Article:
Slaxx (2021) rinses the fun out of killer couture.
Canadian horror SLAXX might introduce a goofy high-concept new cinematic serial killer – a homicidal pair of possessed designer jeans – but the whacky high concept hijinks never quite hit the catwalk they’re looking to strut their stuff on.
When a possessed pair of jeans begins to kill the staff of a trendy clothing store during an overnight lockdown in advance of a product launch, it’s up to Libby (Romane Denis), an idealistic young sales clerk, to find a way to stop its bloody riot.
There’s no resisting the appeal of the ludicrous premise, which is fertile ground for a savage satire of the fashion industry and commercialism in general but it’s let down by a tonal approach – and a score – which sees the film as a serious anti-fast fashion polemic. Yes, there’s a lot to unpack and critique around the fashion industry and its exploitation of workers in developing countries but – like GREED before it – in all the fury it forgets to have enough fun with it.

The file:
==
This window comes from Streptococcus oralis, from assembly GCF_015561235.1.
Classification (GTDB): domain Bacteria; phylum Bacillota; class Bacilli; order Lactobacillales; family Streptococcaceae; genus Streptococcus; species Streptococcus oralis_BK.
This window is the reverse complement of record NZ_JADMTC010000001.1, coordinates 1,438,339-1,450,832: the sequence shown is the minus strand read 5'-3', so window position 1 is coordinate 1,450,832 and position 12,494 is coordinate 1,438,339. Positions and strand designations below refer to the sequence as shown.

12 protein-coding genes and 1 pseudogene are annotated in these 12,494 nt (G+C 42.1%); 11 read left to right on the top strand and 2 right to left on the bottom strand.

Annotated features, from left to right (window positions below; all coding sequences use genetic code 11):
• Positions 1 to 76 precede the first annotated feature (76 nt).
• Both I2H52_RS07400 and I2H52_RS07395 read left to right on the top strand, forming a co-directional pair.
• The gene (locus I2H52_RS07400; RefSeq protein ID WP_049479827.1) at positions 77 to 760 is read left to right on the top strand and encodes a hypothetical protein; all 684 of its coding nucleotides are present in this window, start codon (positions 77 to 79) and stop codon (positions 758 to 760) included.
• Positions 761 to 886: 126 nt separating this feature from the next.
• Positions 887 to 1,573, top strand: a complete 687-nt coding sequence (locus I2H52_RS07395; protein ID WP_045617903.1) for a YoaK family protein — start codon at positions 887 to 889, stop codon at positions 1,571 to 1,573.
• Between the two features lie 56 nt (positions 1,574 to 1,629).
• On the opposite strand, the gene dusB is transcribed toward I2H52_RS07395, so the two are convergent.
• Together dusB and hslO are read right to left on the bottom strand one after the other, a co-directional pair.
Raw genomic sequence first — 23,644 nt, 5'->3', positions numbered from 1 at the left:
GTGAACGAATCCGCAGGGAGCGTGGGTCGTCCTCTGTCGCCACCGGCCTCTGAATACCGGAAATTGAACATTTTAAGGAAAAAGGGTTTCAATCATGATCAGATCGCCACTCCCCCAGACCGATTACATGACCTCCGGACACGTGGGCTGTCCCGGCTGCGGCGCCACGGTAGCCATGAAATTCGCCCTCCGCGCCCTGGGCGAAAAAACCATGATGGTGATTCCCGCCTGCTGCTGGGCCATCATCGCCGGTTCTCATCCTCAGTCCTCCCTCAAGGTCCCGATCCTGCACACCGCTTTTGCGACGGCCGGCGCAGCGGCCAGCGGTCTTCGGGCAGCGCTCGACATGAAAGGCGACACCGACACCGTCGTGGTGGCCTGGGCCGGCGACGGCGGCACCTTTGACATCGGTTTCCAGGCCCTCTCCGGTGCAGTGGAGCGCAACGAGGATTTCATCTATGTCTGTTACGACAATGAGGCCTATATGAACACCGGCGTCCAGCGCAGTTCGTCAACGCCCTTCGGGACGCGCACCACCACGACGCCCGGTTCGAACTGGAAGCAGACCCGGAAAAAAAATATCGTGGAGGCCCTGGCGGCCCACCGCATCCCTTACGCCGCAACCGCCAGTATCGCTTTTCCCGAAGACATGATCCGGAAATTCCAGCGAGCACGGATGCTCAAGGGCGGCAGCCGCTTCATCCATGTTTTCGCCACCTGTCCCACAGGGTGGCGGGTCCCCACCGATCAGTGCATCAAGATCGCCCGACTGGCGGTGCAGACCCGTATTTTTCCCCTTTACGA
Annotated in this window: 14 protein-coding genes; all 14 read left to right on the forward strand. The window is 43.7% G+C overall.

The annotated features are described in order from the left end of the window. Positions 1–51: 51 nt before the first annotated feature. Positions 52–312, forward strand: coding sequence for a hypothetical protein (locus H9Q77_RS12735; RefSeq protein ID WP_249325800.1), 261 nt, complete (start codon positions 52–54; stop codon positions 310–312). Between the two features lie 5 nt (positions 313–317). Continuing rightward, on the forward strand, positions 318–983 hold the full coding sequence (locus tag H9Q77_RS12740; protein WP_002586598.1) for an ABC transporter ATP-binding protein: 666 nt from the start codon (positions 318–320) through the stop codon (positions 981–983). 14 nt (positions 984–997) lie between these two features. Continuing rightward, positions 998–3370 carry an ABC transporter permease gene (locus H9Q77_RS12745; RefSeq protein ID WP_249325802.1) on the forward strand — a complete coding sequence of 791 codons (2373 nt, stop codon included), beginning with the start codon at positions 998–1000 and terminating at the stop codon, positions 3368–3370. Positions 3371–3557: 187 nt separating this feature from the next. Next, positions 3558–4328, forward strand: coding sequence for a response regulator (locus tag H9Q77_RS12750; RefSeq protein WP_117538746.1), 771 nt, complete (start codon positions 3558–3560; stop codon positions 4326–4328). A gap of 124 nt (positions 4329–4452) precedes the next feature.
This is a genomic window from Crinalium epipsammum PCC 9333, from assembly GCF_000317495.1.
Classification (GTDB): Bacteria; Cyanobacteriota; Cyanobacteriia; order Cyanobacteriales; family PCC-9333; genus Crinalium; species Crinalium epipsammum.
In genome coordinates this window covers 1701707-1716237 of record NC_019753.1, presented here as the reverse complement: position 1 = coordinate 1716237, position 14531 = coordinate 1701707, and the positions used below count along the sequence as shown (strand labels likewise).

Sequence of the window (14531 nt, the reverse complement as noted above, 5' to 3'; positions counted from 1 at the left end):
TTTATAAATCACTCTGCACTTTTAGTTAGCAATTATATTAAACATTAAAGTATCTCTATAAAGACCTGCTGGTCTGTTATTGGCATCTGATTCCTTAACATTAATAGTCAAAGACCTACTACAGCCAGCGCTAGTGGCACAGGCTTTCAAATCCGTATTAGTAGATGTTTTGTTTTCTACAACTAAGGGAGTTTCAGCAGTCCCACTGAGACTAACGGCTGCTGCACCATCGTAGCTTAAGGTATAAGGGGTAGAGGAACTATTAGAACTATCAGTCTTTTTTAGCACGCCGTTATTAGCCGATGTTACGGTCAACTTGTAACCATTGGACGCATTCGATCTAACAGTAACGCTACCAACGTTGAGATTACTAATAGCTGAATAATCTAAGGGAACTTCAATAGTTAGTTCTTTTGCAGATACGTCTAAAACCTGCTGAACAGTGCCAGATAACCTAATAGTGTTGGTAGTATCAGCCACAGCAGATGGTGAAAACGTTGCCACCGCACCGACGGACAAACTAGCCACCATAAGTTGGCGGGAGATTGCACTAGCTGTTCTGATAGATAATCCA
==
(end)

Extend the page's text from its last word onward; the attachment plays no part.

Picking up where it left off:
Aside from Libby, none of the characters presented are particularly likeable or engaging and while many of the roles are there to skewer the perceived vacuity of the retail fashion industry, the performances feel too restrained and earnest when they really need to be bigger and lean knowingly into the absurdity more.
While the human cast may underwhelm, the jeans themselves are a triumph of puppetry and special effects. Some of the kills are pretty fun, too (although the best of the film is already available as a default gif on Twitter) but SLAXX still struggles to develop momentum due to its – admittedly admirable – commitment to putting the individual and social inequities of the clothing industry at the bleeding heart of the couture carnage unfolding.
Despite its delightfully tongue-in-cheek premise and comic potential, SLAXX ends up being quite a dark and dour film with a serious message that comes unravelled because of its unwillingness to lighten up and have a bit more fun.